... A construct validity analysis of the 10-item D-FAW, using momentary focal instructions, was performed with the 20-item PANAS (Watson et al., 1988). The PANAS was chosen as the comparison measure for the validity study because of its widespread popularity (Diener et al., 2010;Kashdan et al., 2006). However, it is acknowledged that the 20-item PANAS is not an occupationally specific measure, lacks coverage of low activation items (Diener et al., 2010;Tellegen et al., 1999) and has low representation of anger/aggression terms (Daniels, 2000) and fatigue (Watson and Clark, 1997). ...
Article
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Measuring affective well-being in organizational studies has become increasingly widespread, given its association with key work-performance and other markers of organizational functioning. As such, researchers and policy-makers need to be confident that well-being measures are valid, reliable and robust. To reduce the burden on participants in applied settings, short-form measures of affective well-being are proving popular. However, these scales are seldom validated as standalone, comprehensive measures in their own right. In this article, we used a short-form measure of affective well-being with 10 items: the Daniels five-factor measure of affective well-being (D-FAW). In Study 1, across six applied sample groups (N = 2624), we found that the factor structure of the short-form D-FAW is robust when issued as a standalone measure, and that it should be scored differently depending on the participant instruction used. When participant instructions focus on now or today, then affect is best represented by five discrete emotion factors. When participant instructions focus on the past week, then affect is best represented by two or three mood-based factors. In Study 2 (N = 39), we found good construct convergent validity of short-form D-FAW with another widely used scale (PANAS). Implications for the measurement and structure of affect are discussed.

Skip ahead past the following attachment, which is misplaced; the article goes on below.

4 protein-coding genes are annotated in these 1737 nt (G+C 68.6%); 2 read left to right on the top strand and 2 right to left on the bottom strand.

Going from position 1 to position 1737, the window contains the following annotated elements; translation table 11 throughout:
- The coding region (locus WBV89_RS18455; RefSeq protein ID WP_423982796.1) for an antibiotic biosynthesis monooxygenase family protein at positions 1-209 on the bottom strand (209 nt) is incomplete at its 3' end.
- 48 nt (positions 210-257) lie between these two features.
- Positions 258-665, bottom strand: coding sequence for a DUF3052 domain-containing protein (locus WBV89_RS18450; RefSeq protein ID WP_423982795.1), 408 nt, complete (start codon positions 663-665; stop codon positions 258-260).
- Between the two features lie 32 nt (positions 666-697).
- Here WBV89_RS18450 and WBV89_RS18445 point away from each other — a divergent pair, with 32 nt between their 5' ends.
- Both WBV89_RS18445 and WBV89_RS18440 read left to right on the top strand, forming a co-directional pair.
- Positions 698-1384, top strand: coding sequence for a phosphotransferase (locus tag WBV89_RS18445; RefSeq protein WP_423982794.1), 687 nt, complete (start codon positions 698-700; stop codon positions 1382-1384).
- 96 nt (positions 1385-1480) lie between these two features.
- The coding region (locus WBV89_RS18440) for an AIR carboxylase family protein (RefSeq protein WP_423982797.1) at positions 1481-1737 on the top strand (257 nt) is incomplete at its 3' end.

... In the context of adversity, the limited character strength research has primarily looked at how experiencing adversity impairs character strengths via the development of posttraumatic stress disorder (e.g., Duan, Guo, & Gan, 2015;Kashdan, Julian, Merritt, & Uswatte, 2006). However, there is a burgeoning stream of literature which suggests the opposite-that sometimes, experiences of adversity can actually lead to more character strengths later in life. ...
Article